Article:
Autodrone last released a full length in 2008 on Clairecords, Strike a Match. Their shoegazer, bliss pop debut would sadly not see a second release, at least not until now. For Autodrone fans, the wait may be over. In 2016, Autordrone have produced This Sea is Killing Me, their second full length after eight long years of waiting. This time, however, the outing is darker and heaver, with goth and dark wave influences in the mix. Susanna Melendez is no longer the singer as well with a lineup change that includes Katherine Kennedy now as lead vox. She brings a wonderfully dark and dreamy presence to the music. This Sea is Killing Me is a mixture of ambient, shoegaze, dark wave, electronica, and goth mixed to create beautifully crafted tracks.
The first track, “49_51” is a set of vibrating, electronic drones, pops, and noises that sets the mood for the disc. It is brief, clocking in at 2:16, and acts as an overall intro to the disc. The intro stops abruptly and leads the listener into feedback and then “Corvus” begins with a slowly pulsing electronic hook and shimmering guitars. The track clocks in at 3:35 and sets a pattern for the songs to follow. The album is set up with a short track and then a long track throughout, creating a sense of ebb and flow or perhaps, short breathes and long breathes. It’s effective and the pattern is consistent. The pulsing electric hook and shimmering guitars give way to a wall of sound that sits on the previous bed. Katherine Kennedy’s recessed, dreamy vocal contributes to the blissed out soundscapes. The next track on the album is far more mournful. “Exit Ghost” creates a clearly dark wave, melancholy atmosphere filled with organ and glittering guitar. Perhaps what we have here is an exorcism of a sort, as the drums march us onward into the next track, clearing the way for more ethereal soundscapes.
“Exit Ghost” leads into “High Dying Sun” and the first track on the disc that has this hopeful, blissed out feel to it. The drums are pulsating and the guitars hum and move in and out of the spaces in the soundscape. As the track builds, the guitars get deeper and wider. Katherine lends her dreamy voice to the mix, creating an ethereal atmosphere. This track really introduces the listener to Terry Taylor’s drumming style. He’s emotive and there is always a sense that he plays to the edge as if he is going to lose it but never does. “Lay of the Land” is the longest track on the disc and it begins with a low humming cello sound that creates a base for a beautiful sparkling guitar line. The listener is invited to float along with the band as Katherine sings over a bed of blissed out wonder. This central track to the disc really showcases the bands ability to bring out the walls of sound and to keep beautiful drones just pumping through the speakers. At around 6 minutes, the beat changes up and organ lines begin to play over the bed of sounds. It’s a great track and certainly one of the highlights of the disc.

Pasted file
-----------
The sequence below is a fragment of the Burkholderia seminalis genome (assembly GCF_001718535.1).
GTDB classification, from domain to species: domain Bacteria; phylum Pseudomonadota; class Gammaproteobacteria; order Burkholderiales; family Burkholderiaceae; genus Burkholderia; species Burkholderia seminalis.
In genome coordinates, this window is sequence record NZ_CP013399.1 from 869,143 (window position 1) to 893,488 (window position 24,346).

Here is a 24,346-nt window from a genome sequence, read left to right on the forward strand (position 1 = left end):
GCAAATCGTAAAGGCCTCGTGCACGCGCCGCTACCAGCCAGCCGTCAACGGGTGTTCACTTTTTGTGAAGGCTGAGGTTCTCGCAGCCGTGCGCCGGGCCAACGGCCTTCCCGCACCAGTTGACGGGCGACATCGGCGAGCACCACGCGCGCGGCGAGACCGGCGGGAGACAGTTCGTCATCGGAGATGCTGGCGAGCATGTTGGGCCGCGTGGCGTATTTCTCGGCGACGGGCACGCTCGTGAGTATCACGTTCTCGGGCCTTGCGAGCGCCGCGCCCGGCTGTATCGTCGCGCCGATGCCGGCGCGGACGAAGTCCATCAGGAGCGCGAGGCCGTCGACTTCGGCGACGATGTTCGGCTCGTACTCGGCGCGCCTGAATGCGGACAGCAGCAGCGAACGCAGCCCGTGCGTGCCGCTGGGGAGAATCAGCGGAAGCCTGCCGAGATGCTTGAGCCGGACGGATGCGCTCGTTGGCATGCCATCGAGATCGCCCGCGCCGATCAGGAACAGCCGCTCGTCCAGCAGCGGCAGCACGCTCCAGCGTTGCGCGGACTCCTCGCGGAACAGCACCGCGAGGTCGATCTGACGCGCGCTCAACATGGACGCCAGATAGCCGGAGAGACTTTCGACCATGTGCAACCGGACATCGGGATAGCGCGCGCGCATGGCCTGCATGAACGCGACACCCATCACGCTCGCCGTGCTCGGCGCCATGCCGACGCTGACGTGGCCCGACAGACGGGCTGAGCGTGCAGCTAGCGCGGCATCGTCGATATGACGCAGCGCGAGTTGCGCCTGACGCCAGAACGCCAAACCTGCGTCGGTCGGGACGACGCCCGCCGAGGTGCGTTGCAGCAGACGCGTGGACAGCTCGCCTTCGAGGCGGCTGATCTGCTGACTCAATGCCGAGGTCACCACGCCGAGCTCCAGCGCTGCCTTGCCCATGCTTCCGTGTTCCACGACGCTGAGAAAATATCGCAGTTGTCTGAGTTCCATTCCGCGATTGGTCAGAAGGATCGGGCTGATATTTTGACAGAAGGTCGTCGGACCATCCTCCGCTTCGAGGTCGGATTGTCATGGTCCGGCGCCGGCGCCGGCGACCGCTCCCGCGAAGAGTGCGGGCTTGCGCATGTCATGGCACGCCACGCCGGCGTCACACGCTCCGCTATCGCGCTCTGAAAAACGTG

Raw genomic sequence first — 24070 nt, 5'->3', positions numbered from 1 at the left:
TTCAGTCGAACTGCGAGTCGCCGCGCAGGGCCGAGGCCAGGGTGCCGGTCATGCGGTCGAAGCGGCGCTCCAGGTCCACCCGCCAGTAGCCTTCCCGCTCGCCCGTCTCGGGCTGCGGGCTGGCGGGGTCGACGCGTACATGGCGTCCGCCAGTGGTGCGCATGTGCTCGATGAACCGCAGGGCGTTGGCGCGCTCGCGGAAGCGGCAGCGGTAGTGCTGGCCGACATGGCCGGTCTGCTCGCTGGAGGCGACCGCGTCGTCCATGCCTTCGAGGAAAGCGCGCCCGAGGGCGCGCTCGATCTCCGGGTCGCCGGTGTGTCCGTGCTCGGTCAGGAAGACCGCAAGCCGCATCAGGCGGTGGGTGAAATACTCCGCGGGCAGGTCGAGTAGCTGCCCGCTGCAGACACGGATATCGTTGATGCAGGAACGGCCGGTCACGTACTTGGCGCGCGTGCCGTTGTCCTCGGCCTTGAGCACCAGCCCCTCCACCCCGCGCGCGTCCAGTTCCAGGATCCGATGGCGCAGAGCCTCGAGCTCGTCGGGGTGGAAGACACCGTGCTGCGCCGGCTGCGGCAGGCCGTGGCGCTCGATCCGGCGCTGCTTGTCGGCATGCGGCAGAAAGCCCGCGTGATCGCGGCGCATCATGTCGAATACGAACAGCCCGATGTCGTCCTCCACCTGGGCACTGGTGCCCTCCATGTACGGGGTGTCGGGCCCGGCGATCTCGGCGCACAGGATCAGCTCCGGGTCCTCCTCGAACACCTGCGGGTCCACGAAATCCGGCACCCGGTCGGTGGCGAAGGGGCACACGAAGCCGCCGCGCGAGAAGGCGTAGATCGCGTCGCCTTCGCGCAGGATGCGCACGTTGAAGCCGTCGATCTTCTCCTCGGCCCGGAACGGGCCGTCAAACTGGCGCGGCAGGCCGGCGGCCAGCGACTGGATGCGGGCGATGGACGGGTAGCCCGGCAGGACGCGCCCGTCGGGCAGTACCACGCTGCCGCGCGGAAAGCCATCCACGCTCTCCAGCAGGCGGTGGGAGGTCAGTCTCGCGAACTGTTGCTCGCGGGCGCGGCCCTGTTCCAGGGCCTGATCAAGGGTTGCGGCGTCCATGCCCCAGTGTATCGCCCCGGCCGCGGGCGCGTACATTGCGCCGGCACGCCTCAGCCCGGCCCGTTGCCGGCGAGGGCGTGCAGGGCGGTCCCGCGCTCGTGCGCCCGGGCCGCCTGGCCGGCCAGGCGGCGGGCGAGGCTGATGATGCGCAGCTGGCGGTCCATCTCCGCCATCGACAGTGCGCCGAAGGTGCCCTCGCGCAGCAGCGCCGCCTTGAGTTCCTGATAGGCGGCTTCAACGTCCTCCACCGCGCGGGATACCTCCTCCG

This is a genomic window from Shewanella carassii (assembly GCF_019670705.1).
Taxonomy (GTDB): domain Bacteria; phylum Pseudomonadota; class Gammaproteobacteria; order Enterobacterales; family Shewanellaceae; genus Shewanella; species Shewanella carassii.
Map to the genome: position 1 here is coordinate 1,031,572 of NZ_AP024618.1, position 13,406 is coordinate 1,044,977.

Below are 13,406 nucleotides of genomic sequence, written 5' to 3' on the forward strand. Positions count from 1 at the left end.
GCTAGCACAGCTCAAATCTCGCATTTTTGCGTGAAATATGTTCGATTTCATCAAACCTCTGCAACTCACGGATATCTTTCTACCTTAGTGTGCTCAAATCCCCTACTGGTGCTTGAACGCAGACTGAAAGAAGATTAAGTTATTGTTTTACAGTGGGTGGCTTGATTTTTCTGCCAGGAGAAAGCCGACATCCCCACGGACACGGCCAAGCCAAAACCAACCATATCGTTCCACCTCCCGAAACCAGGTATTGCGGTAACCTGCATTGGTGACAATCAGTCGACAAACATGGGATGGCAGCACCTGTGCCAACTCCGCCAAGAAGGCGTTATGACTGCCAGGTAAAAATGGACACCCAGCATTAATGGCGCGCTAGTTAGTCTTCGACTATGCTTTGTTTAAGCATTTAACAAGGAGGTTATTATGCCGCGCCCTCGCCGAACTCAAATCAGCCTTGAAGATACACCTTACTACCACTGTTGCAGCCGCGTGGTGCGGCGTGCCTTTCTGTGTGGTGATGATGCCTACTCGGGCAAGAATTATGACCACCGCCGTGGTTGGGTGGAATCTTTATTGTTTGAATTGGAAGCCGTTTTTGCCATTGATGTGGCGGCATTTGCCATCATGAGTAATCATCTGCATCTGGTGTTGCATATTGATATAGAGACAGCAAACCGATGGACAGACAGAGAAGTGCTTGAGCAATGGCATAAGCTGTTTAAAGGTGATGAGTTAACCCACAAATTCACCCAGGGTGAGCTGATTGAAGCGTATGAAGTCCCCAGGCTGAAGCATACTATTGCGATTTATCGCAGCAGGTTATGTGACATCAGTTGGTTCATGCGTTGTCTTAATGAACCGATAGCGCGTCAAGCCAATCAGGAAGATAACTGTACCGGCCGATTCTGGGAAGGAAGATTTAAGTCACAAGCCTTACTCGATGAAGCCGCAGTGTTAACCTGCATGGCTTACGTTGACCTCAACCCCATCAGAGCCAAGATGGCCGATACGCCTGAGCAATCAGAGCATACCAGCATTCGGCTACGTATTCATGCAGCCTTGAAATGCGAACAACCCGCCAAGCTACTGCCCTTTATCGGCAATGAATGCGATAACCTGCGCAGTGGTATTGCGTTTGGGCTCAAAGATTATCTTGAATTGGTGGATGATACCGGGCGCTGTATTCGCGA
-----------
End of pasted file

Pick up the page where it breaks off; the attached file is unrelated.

“Le Voleur” has a syncopated drum pattern and twinkling guitars with fuzzed out bass. The guitars in this track remind me a little of Thedaysleepers, which is a compliment. The guitars also play these great hooks along the top of the fuzz and thumping drums that play well off of the melodies Katherine is singing. “Le Voleur” is certainly a wonderful piece of songwriting and, I hope, will be a single once the album is released. “Like Water in my Lungs” has this great cadence with guitars that hum along in fuzzed out drones under a very infections guitar hook. Eventually, the song speeds up, expressing what seems to be the frustrating of the song title… suffocation at the hands of everything around. However, the song allows you to breathe, if the reader will allow me to go there. It returns to the graceful guitar hook and droning, fuzzy guitars. The track seems to have this ominous reflection of reality pointing toward the sort of drowning life can give each of us at certain periods of life.
“The Way Way Down” definitely has the most different feel on the record. It bounces along and Katherine’s vocals are brought up in the mix. Fuzzed out bass pulsates with the beat and guitars play around along with an organ. I’m not sure how I feel about this particular track given the feel of the rest of the album. It’s not that the track is bad but rather, sticks out from the rest of the disc and seems misplaced. Perhaps that is the track’s purpose. On the other hand, “Thunderbolt” is a gorgeous track. Bass drum thumps in time while keys create drones. The full band eventually comes in with guitars and bass. Katherine once again provides her vocals that create this dreamy state for the listener. The finale, “Witness to a Ghost”, ties into the overall album’s feel and theme. I get the feeling that the ghost from track 3 has returned to haunt the listener and, perhaps, accompany the listener out to sea. This track also has a more goth, dark wave feel, tying together other elements of the album. It’s an apropos final track to a wonderful disc.
This Sea is Killing Me has beautiful, luscious tracks that move the listener between bright, blissed out soundscapes and darker, more melancholy moments. The album is a strong comeback for Autodrone and fans will not be disappointed. Let’s just hope it’s not another 8 years before we get another album from them.
You can listen to This Sea is Killing Me here: Autodrone Soundcloud